Greenville High football coach Jeremy Williams and family honored at St. Luke United Methodist Church

ssorich@ledger-enquirer.comDecember 20, 2010 

Seven-year-old Jacob Williams held a camera near his father’s face Sunday and offered concise instructions for posing: “Look awesome.”

Jeremy Williams met the request with his signature smile -- an expression that’s served as a reminder of faith, trust and gratitude.

Those qualities drew several hundred people to a NOW Sunday school class presentation honoring Williams and his family at St. Luke United Methodist Church.

Williams, the 38-year-old head football coach at Greenville High School, has ALS -- also known as Lou Gehrig’s Disease.

The fatal condition affects nerve cells in the brain and spinal cord. It’s incurable and affects behaviors like speech, swallowing and breathing.

Williams and 38-year-old wife Jennifer have two children: Josie, 9, and Jacob, 7. Jacob has spina bifida and uses a wheelchair.

The family’s Pine Mountain Valley home was featured on an “Extreme Makeover: Home Edition” episode that aired in May. Crews filmed the episode in February.

But Sunday’s crowd wasn’t interested in learning reality TV secrets. Instead, the class focused on the family’s strong religious faith.

Andy Robinson, who presented the Sunday school class, described a reference to Christmas that happened in the “Extreme Makeover” episode.

“The Christ in Christmas through Jacob and Jeremy and the Williams family was shared, I believe, worldwide,” Robinson said.

Audience members saw photos and videos of Jeremy Williams and his family.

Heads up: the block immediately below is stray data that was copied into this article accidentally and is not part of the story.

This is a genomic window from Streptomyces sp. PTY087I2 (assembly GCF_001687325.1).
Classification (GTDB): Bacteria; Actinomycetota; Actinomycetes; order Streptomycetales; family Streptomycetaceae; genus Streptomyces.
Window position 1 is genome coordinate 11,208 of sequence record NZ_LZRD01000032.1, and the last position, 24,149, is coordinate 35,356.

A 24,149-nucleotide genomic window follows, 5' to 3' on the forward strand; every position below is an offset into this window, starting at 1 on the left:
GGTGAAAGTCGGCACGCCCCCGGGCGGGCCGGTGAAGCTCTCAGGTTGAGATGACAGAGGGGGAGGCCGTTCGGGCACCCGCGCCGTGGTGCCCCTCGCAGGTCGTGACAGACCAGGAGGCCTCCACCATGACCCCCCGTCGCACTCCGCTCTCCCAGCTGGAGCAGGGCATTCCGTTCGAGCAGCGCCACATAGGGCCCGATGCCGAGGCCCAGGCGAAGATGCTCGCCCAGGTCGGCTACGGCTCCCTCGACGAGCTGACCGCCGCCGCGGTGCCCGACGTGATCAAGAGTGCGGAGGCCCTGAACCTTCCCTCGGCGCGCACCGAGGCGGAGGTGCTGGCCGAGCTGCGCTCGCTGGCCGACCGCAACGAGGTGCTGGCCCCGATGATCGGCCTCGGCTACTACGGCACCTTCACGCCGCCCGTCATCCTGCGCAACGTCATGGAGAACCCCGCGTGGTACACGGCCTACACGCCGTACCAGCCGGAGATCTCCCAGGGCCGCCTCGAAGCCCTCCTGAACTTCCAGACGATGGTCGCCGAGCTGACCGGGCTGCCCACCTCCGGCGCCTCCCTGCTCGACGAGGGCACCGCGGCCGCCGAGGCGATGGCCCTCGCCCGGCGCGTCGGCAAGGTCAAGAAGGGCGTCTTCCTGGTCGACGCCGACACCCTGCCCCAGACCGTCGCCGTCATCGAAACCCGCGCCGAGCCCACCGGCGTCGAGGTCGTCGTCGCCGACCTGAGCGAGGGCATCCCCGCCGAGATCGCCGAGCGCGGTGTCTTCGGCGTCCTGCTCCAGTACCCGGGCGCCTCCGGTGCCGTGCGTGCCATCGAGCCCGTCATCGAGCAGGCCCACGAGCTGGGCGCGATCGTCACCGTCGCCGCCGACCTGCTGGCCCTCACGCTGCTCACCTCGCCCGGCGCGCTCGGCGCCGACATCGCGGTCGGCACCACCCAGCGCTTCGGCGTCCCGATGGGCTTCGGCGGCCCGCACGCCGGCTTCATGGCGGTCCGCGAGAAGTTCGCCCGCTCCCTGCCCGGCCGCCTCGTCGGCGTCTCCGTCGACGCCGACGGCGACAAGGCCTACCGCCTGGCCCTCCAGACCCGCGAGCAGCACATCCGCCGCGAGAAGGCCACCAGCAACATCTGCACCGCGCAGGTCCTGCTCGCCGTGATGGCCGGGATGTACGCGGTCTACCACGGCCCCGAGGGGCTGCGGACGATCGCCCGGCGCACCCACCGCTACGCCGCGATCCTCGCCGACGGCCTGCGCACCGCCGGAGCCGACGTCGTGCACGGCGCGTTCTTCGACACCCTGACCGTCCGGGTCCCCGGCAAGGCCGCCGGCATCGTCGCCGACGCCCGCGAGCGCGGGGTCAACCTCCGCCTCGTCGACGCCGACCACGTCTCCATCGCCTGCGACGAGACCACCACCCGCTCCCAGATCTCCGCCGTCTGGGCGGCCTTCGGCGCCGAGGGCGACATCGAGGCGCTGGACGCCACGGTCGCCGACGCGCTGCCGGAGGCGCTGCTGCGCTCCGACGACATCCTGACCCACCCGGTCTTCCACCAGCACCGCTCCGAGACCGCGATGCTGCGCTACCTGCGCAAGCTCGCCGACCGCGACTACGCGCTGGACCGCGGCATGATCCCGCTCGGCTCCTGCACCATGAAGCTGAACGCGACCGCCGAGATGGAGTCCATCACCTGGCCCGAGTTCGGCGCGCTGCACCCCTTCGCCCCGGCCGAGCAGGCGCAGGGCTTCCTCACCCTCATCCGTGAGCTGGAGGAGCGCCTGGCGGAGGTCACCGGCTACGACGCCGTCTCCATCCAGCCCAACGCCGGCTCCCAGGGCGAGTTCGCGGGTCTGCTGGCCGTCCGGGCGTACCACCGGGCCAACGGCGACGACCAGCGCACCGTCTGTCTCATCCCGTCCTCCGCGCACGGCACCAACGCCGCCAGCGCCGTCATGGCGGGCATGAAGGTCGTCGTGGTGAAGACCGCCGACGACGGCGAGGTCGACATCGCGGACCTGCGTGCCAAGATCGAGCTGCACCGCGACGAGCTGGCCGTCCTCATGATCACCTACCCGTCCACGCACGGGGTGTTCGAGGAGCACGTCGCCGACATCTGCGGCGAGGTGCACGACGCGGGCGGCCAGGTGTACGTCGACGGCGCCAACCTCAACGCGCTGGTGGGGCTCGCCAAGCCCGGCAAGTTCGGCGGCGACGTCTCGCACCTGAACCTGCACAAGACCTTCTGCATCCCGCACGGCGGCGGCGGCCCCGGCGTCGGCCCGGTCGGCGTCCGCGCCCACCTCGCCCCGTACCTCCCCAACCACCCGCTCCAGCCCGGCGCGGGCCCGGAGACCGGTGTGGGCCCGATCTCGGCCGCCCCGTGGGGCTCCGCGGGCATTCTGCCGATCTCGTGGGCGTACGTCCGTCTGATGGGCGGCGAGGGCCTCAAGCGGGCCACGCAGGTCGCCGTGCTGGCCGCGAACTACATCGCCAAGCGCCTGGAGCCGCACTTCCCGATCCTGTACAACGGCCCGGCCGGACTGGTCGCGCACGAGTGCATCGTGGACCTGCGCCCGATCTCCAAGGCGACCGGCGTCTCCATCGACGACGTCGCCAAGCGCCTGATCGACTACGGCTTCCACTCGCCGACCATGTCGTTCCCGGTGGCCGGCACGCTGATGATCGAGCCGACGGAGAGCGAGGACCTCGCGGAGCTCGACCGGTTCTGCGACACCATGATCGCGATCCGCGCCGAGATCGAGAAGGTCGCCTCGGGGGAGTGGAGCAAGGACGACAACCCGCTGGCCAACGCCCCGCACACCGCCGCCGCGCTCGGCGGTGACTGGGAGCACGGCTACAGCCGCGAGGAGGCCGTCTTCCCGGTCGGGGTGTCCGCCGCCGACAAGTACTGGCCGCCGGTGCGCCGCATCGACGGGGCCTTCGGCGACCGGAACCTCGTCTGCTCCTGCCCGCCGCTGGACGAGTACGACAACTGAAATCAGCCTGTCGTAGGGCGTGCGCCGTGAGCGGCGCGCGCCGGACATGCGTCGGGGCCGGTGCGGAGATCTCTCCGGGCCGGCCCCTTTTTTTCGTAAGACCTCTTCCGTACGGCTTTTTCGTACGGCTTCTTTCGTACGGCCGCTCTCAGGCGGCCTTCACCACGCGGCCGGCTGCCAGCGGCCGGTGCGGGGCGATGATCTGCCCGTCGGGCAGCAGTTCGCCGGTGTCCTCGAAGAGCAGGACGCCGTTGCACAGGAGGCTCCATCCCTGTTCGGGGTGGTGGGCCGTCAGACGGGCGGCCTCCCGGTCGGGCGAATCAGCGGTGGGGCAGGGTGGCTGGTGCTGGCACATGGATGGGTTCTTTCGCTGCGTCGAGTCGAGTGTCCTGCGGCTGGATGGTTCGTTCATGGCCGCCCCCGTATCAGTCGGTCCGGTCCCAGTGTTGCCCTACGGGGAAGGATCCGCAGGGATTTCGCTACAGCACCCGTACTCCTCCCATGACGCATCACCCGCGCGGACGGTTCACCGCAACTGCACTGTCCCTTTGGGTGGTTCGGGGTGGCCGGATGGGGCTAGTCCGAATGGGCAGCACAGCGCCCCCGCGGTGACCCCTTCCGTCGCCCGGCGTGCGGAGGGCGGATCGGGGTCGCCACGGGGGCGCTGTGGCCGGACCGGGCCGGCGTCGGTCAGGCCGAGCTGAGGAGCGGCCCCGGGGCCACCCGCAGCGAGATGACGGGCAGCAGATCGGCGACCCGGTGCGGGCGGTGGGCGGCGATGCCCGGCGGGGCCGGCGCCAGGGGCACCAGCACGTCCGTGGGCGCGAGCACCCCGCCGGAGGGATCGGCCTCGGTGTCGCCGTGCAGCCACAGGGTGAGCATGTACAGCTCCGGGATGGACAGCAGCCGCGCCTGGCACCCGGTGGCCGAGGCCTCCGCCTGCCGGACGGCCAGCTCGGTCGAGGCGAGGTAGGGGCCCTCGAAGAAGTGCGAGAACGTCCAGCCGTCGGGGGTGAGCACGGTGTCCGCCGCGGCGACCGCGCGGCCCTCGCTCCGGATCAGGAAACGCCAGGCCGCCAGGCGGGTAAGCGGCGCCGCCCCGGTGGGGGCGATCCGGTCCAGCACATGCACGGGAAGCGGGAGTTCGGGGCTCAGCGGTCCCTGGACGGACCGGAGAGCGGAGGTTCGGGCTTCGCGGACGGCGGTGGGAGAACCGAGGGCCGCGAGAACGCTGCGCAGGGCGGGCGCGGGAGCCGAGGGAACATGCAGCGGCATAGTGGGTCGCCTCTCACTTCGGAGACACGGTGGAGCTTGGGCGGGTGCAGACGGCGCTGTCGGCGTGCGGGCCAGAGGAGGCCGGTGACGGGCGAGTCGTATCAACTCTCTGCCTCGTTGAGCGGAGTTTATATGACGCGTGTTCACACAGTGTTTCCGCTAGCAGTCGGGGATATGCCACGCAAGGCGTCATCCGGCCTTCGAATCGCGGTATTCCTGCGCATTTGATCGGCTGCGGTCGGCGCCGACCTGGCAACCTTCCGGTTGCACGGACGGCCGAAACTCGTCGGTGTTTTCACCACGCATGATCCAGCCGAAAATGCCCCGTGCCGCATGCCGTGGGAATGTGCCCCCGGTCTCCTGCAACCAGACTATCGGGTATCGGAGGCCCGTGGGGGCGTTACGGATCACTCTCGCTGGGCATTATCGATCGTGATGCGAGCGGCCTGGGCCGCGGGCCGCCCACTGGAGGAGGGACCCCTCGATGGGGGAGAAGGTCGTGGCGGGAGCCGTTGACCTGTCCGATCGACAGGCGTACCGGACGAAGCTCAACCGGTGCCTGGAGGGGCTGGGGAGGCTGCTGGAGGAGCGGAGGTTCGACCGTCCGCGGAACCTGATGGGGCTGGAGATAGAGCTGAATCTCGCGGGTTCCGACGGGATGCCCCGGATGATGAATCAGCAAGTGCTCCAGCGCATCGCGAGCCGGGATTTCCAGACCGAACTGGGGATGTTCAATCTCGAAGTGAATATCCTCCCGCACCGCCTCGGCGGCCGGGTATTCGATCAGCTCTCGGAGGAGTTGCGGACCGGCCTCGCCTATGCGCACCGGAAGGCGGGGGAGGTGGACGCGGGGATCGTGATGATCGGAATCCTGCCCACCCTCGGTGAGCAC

Waverly Hall artist Pat Christian presented a portrait of Williams playing for Memphis State University (now the University of Memphis) in a 1991 football game when Memphis defeated the University of Southern California.

Dell McGee, head football coach at Carver High School, got emotional while describing Williams’ strength to the crowd. McGee and Williams played and coached football together.

“He always puts everyone else first,” McGee said of Williams.

Chip Medders, principal at Manchester High School, said Williams embodies values that dominate the holiday season.

“He is so thankful for everything that he’s given, and I think that’s the Christmas spirit,” said Medders, who coached football with Williams for several years.

Jeremy Williams sat in a wheelchair throughout the presentation, visibly moved by emotion.

Williams has a way of inspiring generosity. Thousands of people registered to volunteer with the local “Extreme Makeover” project.

“There’s a lot of love out there,” Williams said.

The Williams family knows life isn’t always easy. They rely on trust while braving life’s uncertainties.

“Trust for one moment and then let that one moment get bigger,” Jennifer Williams said, directing her advice to people facing struggles.

Jacob Williams snapped his father’s photo and watched him exchange hugs and handshakes with admirers. Jacob’s reaction to the scene?

“My daddy is the most awesome daddy in the world,” he said.

And with a knowing grin, he suggested that “looking awesome” goes much deeper than mastering a good snapshot.

Sonya Sorich, 706-571-8516

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